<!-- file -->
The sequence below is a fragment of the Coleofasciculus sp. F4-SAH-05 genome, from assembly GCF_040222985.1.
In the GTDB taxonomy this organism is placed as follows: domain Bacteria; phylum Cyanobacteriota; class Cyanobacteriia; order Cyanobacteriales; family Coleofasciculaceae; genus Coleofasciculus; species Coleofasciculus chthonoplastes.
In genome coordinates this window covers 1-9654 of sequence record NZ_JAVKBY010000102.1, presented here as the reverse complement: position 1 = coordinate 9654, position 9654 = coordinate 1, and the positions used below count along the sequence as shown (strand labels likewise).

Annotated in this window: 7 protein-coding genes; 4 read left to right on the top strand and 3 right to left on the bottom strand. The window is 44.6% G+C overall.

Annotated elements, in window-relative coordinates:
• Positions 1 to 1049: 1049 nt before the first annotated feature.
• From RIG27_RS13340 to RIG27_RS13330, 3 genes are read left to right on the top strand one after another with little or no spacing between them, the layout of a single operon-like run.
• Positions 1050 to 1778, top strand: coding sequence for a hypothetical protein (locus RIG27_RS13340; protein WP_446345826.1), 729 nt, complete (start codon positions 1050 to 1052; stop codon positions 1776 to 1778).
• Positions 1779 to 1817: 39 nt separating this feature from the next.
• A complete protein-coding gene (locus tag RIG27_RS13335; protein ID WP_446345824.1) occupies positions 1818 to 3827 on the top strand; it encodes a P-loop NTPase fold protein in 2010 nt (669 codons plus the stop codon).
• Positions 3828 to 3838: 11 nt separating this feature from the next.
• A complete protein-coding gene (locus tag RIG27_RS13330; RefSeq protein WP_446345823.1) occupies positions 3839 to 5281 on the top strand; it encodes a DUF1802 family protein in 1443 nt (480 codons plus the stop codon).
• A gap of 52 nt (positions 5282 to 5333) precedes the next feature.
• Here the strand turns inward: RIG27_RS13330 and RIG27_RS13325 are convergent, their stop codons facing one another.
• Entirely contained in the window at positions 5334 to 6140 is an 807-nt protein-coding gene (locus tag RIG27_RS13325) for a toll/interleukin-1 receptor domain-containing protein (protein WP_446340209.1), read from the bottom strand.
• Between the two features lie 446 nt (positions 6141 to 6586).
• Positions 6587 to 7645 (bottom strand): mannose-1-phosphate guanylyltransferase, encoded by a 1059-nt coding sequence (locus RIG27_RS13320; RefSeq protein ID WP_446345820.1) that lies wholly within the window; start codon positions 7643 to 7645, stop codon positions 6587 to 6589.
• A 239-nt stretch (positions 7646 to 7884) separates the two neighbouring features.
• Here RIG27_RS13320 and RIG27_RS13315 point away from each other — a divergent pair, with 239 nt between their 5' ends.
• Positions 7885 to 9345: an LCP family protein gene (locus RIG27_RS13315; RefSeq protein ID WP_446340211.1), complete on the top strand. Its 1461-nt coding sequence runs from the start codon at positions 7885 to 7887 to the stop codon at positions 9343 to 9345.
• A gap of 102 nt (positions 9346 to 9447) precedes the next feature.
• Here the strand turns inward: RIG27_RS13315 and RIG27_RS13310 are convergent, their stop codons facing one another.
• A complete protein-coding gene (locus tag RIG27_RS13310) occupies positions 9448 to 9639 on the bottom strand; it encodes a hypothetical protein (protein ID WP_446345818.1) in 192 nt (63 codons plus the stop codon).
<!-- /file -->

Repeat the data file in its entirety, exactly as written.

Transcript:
The sequence below is a fragment of the Coleofasciculus sp. F4-SAH-05 genome, from assembly GCF_040222985.1.
In the GTDB taxonomy this organism is placed as follows: domain Bacteria; phylum Cyanobacteriota; class Cyanobacteriia; order Cyanobacteriales; family Coleofasciculaceae; genus Coleofasciculus; species Coleofasciculus chthonoplastes.
In genome coordinates this window covers 1-9654 of sequence record NZ_JAVKBY010000102.1, presented here as the reverse complement: position 1 = coordinate 9654, position 9654 = coordinate 1, and the positions used below count along the sequence as shown (strand labels likewise).

Annotated in this window: 7 protein-coding genes; 4 read left to right on the top strand and 3 right to left on the bottom strand. The window is 44.6% G+C overall.

Annotated elements, in window-relative coordinates:
• Positions 1 to 1049: 1049 nt before the first annotated feature.
• From RIG27_RS13340 to RIG27_RS13330, 3 genes are read left to right on the top strand one after another with little or no spacing between them, the layout of a single operon-like run.
• Positions 1050 to 1778, top strand: coding sequence for a hypothetical protein (locus RIG27_RS13340; protein WP_446345826.1), 729 nt, complete (start codon positions 1050 to 1052; stop codon positions 1776 to 1778).
• Positions 1779 to 1817: 39 nt separating this feature from the next.
• A complete protein-coding gene (locus tag RIG27_RS13335; protein ID WP_446345824.1) occupies positions 1818 to 3827 on the top strand; it encodes a P-loop NTPase fold protein in 2010 nt (669 codons plus the stop codon).
• Positions 3828 to 3838: 11 nt separating this feature from the next.
• A complete protein-coding gene (locus tag RIG27_RS13330; RefSeq protein WP_446345823.1) occupies positions 3839 to 5281 on the top strand; it encodes a DUF1802 family protein in 1443 nt (480 codons plus the stop codon).
• A gap of 52 nt (positions 5282 to 5333) precedes the next feature.
• Here the strand turns inward: RIG27_RS13330 and RIG27_RS13325 are convergent, their stop codons facing one another.
• Entirely contained in the window at positions 5334 to 6140 is an 807-nt protein-coding gene (locus tag RIG27_RS13325) for a toll/interleukin-1 receptor domain-containing protein (protein WP_446340209.1), read from the bottom strand.
• Between the two features lie 446 nt (positions 6141 to 6586).
• Positions 6587 to 7645 (bottom strand): mannose-1-phosphate guanylyltransferase, encoded by a 1059-nt coding sequence (locus RIG27_RS13320; RefSeq protein ID WP_446345820.1) that lies wholly within the window; start codon positions 7643 to 7645, stop codon positions 6587 to 6589.
• A 239-nt stretch (positions 7646 to 7884) separates the two neighbouring features.
• Here RIG27_RS13320 and RIG27_RS13315 point away from each other — a divergent pair, with 239 nt between their 5' ends.
• Positions 7885 to 9345: an LCP family protein gene (locus RIG27_RS13315; RefSeq protein ID WP_446340211.1), complete on the top strand. Its 1461-nt coding sequence runs from the start codon at positions 7885 to 7887 to the stop codon at positions 9343 to 9345.
• A gap of 102 nt (positions 9346 to 9447) precedes the next feature.
• Here the strand turns inward: RIG27_RS13315 and RIG27_RS13310 are convergent, their stop codons facing one another.
• A complete protein-coding gene (locus tag RIG27_RS13310) occupies positions 9448 to 9639 on the bottom strand; it encodes a hypothetical protein (protein ID WP_446345818.1) in 192 nt (63 codons plus the stop codon).